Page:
Figure 2. Results of functionality criteria assessment.
    View this figure

    Classification and Ranking of Included Apps

    In total, 54.8% (149/272) of the included apps were classified as advanced medication reminder apps as they had the ability to track taken and missed doses, while the other 45.2% (123/272) were classified as basic medication reminder apps. In terms of functionality features according to the classification group, the advanced apps had more than double the number of features compared with the basic apps, having a median of 5 (IQR 4) and 2 (IQR 2) features per app, respectively. Among the advanced apps, the apps with the highest number of functionality features were Medisafe and Pill Reminder by Drugs.com with 14 features, while among the basic apps it was AlarMeds reminder app with 7 features.

    Regarding the ranking of the apps, Medisafe was ranked number 1 among the advanced medication reminder apps, achieving 20 out of a maximum of 23 points (Table 2). The median score among the advanced apps was 7 (IQR 5), having a score range of 1 to 20 points. Among the basic medication reminder apps, My heart, my life was the highest-scoring app, achieving 9 points. The median app score in this category was 4 (IQR 3), having a score range of 0 to 9. The practical and functionality features in the top-ranking apps among the advanced and basic medication adherence apps are presented in Tables 2 and 3.

    Table 2. Rank and score of and practical features present in the top advanced and basic medication reminder apps.
    View this table
    Table 3. Functionality features present in the top advanced and basic medication reminder apps.
    View this table

    Quality Assessment Using the Mobile App Rating Scale

    Medisafe was the highest-scoring app of the 10 apps assessed using the MARS instrument; as it had the highest scores in the engagement and aesthetics domains because it was found to be interesting, entertaining, highly interactive, and customizable and to have a high level of visual appeal (Table 4). In addition, Medisafe had the maximum score in the subjective quality section, meaning that the reviewers would use this app regularly and recommend it to others. Medisafe was also the only app rated as having some evidence supporting its effectiveness in nonrandomized studies. The My heart, my life app had the maximum score in the functionality domain as it was intuitive, was easy to use and to navigate, and did not present any technical issues during use. The MedicineList+ app had the highest score in the information domain as it provided high-quality information from a credible source called National Prescribing Service MedicineWise Australia, which is an independent not-for-profit organization.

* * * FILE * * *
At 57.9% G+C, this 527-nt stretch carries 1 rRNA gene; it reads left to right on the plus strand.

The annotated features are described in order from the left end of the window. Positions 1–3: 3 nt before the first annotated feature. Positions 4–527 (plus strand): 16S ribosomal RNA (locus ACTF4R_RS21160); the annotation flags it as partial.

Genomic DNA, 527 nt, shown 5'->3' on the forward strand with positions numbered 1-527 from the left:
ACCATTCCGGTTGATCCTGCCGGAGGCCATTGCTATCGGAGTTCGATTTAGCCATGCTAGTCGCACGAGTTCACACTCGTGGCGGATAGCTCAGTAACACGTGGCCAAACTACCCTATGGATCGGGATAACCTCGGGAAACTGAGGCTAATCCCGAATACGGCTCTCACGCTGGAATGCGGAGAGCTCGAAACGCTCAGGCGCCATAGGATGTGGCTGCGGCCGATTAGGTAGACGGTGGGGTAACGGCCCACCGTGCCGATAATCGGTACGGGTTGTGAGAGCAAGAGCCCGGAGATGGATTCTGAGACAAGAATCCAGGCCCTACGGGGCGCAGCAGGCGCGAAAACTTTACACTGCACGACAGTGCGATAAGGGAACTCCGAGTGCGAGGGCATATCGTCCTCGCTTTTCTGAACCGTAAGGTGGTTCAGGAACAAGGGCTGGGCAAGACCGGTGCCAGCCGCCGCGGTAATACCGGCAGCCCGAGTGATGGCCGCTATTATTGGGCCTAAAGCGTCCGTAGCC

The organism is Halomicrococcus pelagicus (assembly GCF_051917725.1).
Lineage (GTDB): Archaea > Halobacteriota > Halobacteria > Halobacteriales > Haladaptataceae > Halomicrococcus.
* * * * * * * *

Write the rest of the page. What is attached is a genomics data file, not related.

Table 4. The Mobile App Rating Scale mean scores assessed by domains.
    View this table

    On the basis of the MARS assessment, Medisafe app was evaluated as the best app currently available in the app stores overall and among the advanced medication reminder apps, while My heart, my life was the best available app among the basic medication reminder apps. MedicineList+ app was classified as a basic medication reminder app in the initial assessment of features during the data extraction process; however, after the app was downloaded for quality assessment using the MARS tool, it was reclassified as an advanced app as this app had the ability to record and track taken and missed doses.


    Discussion

    Principal Findings